By Bud Coburn
Different Types of Space Heaters
- coil-based convection heaters: This type of heater uses a fan to push air into a room that has been heated internally by passing through hot metal coils. These heaters utilize a safety mesh in order to ensure that nothing in the room will come into contact with the internal heating elements.
- ceramic-element heaters: This type is generally considered safer to operate than a coil-based unit. Since the ceramic core is larger than heating coils, these units can operate at a lower temperature while providing an equivalent amount of heat that spreads over a farther area. This type of heater is also able to maintain a higher temperature for a longer period of time compared to a coil-based unit, which makes it more efficient.
- oil-filled radiators: These heaters are highly efficient and operate silently because they do not use a fan. Instead, they use fluid contained in a permanently sealed radiator apparatus, which does not ever need to be refilled. The oil is heated within the unit, and the heat from the oil then radiates into the room. Once heated, the oil will continue to gradually release warmth into the room even when the internal heating element is turned off.
- halogen lamp heaters: Energy-efficient halogen bulbs are used in these types of space heaters to provide instant warmth at the touch of a button. They are made safe by employing safety grilles and cool cabinets, and can be especially appropriate in areas where small children or pets are of concern.
Estimating the Cost of Operation
The operational costs of space heaters depend on the type of heater in use, as well as the room it is being used to heat. “Kilowatts x Rate x Time = Cost” is a useful formula, in general, to determine how much a heater will cost to run. Here is how the formual breaks down:
- kilowatts: the setting of the heater. Divide watts by 1,000 to get kilowatts per hour;
- rate: the cost of electricity per kilowatt-hour, which can be determined for an area by contacting the local utility company; and
- time: the amount of time the heater is in use.
(1,500w ÷ 1,000) x $0.10 kWh x 10 hours = $1.50.
Space Heater Safety
Since space heaters can generate extreme temperatures at the surface, they have the potential to be dangerous and even cause injury. Although they are safe when operated correctly, it is estimated that 25,000 residential fires and 300 deaths are associated with the use of space heaters every year. When using a portable space heater, following these safety precautions, as well as any guidelines recommended by the manufacturer of the unit, can lessen the risk of accident or injury.
- Use only the type of fuel or energy intended for use with the specific device. The use of gasoline in a kerosene heater, for example, would be very dangerous.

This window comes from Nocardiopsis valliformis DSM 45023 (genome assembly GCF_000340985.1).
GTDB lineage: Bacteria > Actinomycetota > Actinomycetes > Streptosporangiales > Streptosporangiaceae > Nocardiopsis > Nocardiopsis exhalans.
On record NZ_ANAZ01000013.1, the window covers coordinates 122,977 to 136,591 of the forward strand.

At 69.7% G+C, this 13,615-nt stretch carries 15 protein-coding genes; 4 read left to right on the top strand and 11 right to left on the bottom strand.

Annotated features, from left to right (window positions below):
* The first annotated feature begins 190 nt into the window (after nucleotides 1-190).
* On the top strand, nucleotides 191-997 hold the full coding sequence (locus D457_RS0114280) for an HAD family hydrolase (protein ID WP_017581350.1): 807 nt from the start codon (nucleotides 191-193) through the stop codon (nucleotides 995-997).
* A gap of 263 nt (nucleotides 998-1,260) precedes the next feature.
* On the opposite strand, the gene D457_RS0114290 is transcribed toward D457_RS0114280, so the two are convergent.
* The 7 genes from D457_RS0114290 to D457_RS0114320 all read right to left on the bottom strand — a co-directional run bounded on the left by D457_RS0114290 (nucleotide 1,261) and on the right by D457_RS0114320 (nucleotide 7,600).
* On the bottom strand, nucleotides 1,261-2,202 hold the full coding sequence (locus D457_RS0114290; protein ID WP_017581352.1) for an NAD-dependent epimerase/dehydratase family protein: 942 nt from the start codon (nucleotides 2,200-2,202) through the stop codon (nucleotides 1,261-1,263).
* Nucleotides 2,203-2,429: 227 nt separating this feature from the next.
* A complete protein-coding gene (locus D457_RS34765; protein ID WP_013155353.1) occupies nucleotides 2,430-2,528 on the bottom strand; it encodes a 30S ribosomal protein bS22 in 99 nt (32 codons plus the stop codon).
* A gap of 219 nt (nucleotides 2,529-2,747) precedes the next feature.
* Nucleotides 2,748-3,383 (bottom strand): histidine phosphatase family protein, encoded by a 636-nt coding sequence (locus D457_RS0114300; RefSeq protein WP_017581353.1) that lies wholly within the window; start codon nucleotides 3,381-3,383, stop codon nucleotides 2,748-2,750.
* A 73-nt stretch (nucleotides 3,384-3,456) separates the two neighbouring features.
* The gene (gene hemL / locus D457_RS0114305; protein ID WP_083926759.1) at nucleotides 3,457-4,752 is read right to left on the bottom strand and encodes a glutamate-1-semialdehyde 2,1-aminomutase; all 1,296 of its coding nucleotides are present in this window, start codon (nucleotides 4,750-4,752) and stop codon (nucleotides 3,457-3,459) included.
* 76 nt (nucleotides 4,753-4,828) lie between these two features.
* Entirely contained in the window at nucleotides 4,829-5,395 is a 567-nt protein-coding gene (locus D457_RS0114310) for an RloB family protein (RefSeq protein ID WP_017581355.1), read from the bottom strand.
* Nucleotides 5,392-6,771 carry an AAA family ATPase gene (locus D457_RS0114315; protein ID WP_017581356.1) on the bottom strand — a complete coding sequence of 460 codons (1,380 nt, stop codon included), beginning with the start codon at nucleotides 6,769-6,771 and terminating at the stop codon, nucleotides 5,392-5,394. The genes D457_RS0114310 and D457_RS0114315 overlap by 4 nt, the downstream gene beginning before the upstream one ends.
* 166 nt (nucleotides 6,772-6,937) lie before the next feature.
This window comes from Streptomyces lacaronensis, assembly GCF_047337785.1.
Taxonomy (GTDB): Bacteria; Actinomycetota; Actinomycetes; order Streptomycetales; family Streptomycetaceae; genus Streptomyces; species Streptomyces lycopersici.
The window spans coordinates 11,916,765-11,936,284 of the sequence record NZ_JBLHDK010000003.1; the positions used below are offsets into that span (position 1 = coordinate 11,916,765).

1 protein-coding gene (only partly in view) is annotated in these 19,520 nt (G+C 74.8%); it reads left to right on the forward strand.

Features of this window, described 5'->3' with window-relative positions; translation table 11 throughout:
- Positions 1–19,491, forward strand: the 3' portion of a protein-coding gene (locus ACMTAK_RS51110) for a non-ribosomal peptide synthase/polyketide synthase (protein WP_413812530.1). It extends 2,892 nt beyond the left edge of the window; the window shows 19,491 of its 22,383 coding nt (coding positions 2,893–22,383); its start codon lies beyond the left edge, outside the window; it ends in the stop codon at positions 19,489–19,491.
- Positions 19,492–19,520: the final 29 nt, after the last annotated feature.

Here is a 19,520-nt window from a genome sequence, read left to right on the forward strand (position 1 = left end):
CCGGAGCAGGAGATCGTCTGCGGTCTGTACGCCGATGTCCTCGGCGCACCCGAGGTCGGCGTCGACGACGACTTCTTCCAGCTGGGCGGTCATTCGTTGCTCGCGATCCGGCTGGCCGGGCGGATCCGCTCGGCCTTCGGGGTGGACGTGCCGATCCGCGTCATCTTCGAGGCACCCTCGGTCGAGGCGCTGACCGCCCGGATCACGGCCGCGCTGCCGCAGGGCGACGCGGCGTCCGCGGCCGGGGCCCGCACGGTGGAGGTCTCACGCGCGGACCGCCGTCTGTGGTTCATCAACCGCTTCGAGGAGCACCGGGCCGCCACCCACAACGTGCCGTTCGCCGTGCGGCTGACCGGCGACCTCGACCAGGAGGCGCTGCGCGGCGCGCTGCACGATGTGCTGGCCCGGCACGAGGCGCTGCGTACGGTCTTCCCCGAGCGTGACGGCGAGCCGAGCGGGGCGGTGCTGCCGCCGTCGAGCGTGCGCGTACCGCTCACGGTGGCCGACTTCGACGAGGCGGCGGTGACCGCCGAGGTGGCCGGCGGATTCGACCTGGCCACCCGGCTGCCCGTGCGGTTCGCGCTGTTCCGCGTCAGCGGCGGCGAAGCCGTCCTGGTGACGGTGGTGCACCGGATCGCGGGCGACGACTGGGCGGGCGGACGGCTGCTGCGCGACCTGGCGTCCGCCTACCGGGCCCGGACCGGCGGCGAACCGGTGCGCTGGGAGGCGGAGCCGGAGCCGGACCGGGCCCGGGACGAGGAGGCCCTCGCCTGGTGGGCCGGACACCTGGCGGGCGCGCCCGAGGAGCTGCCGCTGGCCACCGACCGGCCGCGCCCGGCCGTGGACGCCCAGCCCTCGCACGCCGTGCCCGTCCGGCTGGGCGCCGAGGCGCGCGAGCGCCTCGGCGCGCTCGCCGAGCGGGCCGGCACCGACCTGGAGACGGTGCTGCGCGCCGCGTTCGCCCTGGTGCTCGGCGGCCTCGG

- Never attempt to repair or replace parts in a heater yourself. This should always be handled by a qualified service center, since the results of repairing a malfunctioning unit could be dangerous.
- Use of extension cords for the power supply should be avoided. A cord marked 14 or 12 AWG can be used if absolutely necessary.
- Do not use space heaters in wet or moist areas, such as in a bathroom.
- Always keep heaters level and on the floor. If a heater has been placed on furniture and it falls off, or if a table it has been placed on collapses, the damage to the unit could result in a fire or shock hazard. Some units contain a tip-over switch which automatically shuts the power off if the unit is knocked over, but even these should be situated in such a way that they will not be at risk of falling over.
- If the surface of the unit has a high operating temperature, there should be a guard around the heating element to keep people, pets and combustibles a safe distance away from it.
- The unit should have an indicator light to signal when it is plugged in or turned on.
- Be sure to install the correct size unit for the space to be heated. Too large or small of a unit may actually decrease energy efficiency, or could cause pollutants.
Other Factors to Consider
- What area of the building will the heater be used in? Be sure to select an appropriate unit for the area, and carefully consider whether this area will really benefit from use of a portable heater to begin with. For example, heating a room that is generally too cold but not often used anyway would simply suck energy without much return on savings.
- Space heaters that include a thermostat are more efficient than models that do not.
- If the unit doesn’t have a thermostat, utilize the different settings on it for maximum efficiency. Once a heater has adequately heated a room at full power, turn the setting lower to maintain current levels, rather than adding more heat to an already warmed room.
- Select a heater with appropriate safety features for the application. For example, a heater that achieves extremely hot surface temperatures may not be a good choice in an area where small children are present.
- The surface temperature of the heater can also be an issue in areas where combustibles might be found in close proximity to the unit.
- Some units that use a fan can be noisy, which may be an issue in certain circumstances, and should be taken into account during the selection process.